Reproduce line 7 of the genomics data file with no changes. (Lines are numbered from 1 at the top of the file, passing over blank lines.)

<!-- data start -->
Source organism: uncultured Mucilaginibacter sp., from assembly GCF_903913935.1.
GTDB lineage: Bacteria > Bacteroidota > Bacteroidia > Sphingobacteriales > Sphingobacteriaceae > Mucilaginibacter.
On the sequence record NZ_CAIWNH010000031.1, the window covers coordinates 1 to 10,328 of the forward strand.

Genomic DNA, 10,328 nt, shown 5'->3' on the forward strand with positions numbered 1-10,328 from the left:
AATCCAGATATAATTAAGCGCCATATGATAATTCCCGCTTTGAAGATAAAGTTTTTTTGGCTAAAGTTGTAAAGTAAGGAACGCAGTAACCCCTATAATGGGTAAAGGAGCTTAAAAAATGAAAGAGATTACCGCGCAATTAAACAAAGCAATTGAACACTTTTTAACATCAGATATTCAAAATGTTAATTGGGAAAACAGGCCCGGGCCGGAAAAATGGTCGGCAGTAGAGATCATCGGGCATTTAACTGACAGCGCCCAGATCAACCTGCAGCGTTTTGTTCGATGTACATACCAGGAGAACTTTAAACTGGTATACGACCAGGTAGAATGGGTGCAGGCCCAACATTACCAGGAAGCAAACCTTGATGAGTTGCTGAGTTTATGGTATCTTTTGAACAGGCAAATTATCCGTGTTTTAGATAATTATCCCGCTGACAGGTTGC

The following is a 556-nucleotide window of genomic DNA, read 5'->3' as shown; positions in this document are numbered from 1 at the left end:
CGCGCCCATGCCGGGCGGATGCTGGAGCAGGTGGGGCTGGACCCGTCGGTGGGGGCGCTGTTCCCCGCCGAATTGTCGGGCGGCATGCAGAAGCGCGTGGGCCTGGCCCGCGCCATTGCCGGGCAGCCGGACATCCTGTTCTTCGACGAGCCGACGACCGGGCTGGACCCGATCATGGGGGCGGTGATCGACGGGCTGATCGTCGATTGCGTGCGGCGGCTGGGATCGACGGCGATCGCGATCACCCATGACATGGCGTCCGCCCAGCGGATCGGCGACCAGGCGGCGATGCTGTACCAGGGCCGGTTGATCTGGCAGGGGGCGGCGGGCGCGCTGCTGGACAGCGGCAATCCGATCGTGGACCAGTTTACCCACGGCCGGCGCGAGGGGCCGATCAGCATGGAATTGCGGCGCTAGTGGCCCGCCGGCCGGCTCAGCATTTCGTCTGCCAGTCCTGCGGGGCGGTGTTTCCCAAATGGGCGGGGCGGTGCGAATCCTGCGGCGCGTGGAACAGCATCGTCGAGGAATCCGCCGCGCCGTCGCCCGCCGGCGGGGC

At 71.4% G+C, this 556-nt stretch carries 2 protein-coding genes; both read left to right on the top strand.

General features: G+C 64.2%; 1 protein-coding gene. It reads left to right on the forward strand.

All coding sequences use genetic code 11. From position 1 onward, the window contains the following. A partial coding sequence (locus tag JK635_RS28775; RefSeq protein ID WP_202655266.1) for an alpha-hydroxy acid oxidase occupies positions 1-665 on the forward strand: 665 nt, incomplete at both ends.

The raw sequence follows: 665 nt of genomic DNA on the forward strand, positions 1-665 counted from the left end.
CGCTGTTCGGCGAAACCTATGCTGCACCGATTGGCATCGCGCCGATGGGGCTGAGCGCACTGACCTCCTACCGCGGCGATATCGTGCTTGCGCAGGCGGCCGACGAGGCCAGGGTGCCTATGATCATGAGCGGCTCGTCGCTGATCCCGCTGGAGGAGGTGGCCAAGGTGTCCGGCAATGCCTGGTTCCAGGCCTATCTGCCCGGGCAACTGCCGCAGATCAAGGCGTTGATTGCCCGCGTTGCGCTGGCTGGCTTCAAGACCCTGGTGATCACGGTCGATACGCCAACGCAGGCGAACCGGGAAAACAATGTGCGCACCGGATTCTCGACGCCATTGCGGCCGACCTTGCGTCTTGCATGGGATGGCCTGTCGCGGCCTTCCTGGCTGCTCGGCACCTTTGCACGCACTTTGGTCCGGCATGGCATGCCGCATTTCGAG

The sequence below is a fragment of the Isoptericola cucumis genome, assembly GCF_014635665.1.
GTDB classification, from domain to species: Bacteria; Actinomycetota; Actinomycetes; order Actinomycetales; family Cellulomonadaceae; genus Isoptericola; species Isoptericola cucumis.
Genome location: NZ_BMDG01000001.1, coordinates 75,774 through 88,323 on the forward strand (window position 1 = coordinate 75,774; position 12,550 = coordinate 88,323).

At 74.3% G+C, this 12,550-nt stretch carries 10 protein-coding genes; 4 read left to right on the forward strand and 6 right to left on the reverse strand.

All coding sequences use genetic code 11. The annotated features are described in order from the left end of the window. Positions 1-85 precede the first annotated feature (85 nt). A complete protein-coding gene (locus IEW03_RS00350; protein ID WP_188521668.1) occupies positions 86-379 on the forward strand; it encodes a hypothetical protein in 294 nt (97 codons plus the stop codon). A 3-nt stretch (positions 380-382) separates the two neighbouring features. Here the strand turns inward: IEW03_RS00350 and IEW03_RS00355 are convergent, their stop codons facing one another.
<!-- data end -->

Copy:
CGCGCCCATGCCGGGCGGATGCTGGAGCAGGTGGGGCTGGACCCGTCGGTGGGGGCGCTGTTCCCCGCCGAATTGTCGGGCGGCATGCAGAAGCGCGTGGGCCTGGCCCGCGCCATTGCCGGGCAGCCGGACATCCTGTTCTTCGACGAGCCGACGACCGGGCTGGACCCGATCATGGGGGCGGTGATCGACGGGCTGATCGTCGATTGCGTGCGGCGGCTGGGATCGACGGCGATCGCGATCACCCATGACATGGCGTCCGCCCAGCGGATCGGCGACCAGGCGGCGATGCTGTACCAGGGCCGGTTGATCTGGCAGGGGGCGGCGGGCGCGCTGCTGGACAGCGGCAATCCGATCGTGGACCAGTTTACCCACGGCCGGCGCGAGGGGCCGATCAGCATGGAATTGCGGCGCTAGTGGCCCGCCGGCCGGCTCAGCATTTCGTCTGCCAGTCCTGCGGGGCGGTGTTTCCCAAATGGGCGGGGCGGTGCGAATCCTGCGGCGCGTGGAACAGCATCGTCGAGGAATCCGCCGCGCCGTCGCCCGCCGGCGGGGC